Interactive’ Lausanne opens

Glenn Davies

Cape Town 2010 is the Third Lausanne Congress on World Evangelization. The first was held in Lausanne in 1974, under the leadership of John Stott and Billy Graham. The second was held in Manila in 1989, at which I was privileged to be a participant, and the third is currently being held over eight days from 17-24 October in South Africa. Each iteration of the Lausanne Congress has grown in size from its predecessor, so that Cape Town 2010 is host to 4,200 participants from 192 countries.

Sadly the Chinese delegation is missing due to last minute travel restrictions imposed by the Chinese Government, as they were in Manila. What is the most notable development from 1989 is the use of technology for communication. Thus all the major papers were released on the Lausanne website well in advance of the congress allowing for a global conversation with facilities for many participants to post their comments.

The most significant structural change in the Congress is the introduction of Table Groups. Unlike Lausanne I and II, where the participants passively listened to talks in a tiered auditorium, Cape Town 2010 has been promoted as an interactive congress, where all participants are assigned to a table group of six persons, with a designated leader, for the two morning plenary sessions. The logistics of providing 700 tables in an auditorium with five large screens for those (like me) who are not within cooee of the main podium is a challenge, but it has proved very successful for providing a degree of intimacy within a very large space.


On Saturday six hours of training were available for all table group leaders (and a condensed three hour session on Sunday morning for those not able to come a day early). Having listened to and been involved in the provision of small group training for many years, I was impressed with the preparation and delivery of these sessions, The process of how the groups would actually work, the importance of gaining feedback from the groups, and the importance of recognising cultural sensitivities were all well explained. An introduction to the methodology of inductive Bible study as a tool for exploring the letter to the Ephesians was also well handled. A copy of the ESV of Ephesians on one long concertina-fold piece of paper was issued to all participants to foster the sense of a letter on papyrus, as it might have looked to the first century readers. Each table group would then use the methodology of observation and interpretation, followed by a plenary speaker expounding the passage, after which the table groups looked at aspects of application of the passage to their lives.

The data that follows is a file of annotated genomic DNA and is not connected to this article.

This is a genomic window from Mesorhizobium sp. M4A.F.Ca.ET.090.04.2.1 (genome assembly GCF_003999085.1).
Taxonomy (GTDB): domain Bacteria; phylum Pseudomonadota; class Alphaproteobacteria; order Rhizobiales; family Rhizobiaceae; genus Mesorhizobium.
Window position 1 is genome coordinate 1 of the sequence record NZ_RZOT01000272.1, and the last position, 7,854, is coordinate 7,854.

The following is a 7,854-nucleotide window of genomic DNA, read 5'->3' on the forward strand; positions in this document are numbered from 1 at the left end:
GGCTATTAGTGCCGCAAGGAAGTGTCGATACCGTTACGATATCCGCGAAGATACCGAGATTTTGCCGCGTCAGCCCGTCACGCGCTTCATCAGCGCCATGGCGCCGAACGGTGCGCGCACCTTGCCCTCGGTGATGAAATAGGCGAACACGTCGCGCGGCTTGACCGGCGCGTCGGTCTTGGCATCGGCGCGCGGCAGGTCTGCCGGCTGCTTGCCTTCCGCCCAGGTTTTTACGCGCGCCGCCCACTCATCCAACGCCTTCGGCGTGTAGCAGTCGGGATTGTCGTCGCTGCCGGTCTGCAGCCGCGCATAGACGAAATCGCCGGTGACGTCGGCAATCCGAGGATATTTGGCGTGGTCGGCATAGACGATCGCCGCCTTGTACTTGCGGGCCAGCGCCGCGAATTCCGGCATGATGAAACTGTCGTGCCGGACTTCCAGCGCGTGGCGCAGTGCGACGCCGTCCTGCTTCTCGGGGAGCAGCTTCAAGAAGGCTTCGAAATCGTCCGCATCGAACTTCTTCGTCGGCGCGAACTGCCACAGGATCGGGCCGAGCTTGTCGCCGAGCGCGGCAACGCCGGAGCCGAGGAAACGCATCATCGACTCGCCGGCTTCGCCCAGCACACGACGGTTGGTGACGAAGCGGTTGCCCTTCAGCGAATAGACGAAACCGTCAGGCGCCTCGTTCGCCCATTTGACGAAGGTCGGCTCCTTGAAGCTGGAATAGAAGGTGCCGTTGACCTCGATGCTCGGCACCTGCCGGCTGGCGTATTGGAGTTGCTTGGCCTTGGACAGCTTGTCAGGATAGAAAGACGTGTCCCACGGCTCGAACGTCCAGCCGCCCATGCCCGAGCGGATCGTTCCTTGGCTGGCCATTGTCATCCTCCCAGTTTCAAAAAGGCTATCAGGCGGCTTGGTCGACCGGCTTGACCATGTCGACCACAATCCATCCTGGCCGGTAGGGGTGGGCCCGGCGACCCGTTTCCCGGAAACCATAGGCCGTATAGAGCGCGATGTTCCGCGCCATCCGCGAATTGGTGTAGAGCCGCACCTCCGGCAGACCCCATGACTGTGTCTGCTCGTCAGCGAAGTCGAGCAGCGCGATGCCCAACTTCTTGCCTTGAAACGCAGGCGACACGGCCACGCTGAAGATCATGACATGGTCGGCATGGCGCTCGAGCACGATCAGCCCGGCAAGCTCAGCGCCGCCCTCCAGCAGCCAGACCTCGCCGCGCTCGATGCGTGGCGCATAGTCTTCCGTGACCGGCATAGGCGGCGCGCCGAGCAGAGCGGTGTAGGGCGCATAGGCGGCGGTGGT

The first day of the congress began at 3.30pm, having allowed time for participants to attend local churches in and around Cape Town. The first session was 'Welcome to the Table'. With congress sitting in view of Table Mountain and the biblical image of table fellowship, time was given to an introduction of each person's life and ministry, including an honest evaluation of gifts and weaknesses/hardships, their hopes for the congress and a prayer request. A person then prayed for the one who shared. In the space of 90 minutes there was a degree of sharing and knowledge among six persons rarely achieved at such international gatherings. Knowing that we would all be sitting together in the two morning sessions for the rest of the week helped us open up more readily than we might otherwise have done. In my group was a woman who pastors a rural congregation north of Johannesburg, a German Salvation Army member who is a Christian Democrat Member of Parliament, a missions director from California, a doctoral student at Oxford and a pastor from Jordan - six persons spanning five continents!

After dinner we had the opening ceremony which was a splendid mix of African dance and song amidst a flurry of flags from all nations represented. As a reminder of the seminal Edinburgh Conference on world missions held in 1910, the same opening hymn at that conference, "Crown him with many crowns", was also sung in Cape Town one hundred years later. Greetings were conveyed from John Stott and Billy Graham, both too elderly to travel, but not too elderly to pray for the congress! Short messages were given by several speakers including Doug Birdsall (Executive Chair of Lausanne Movement), Michael Cassidy and Archbishop Henry Orombi and others, interspersed with some drama and video presentations.

It was a great night, but with a 6am rise to get to the early morning table group leaders meeting, I was refreshed in spirit but also ready for bed.

(Picture: Lausanne 2010 [url=][/url])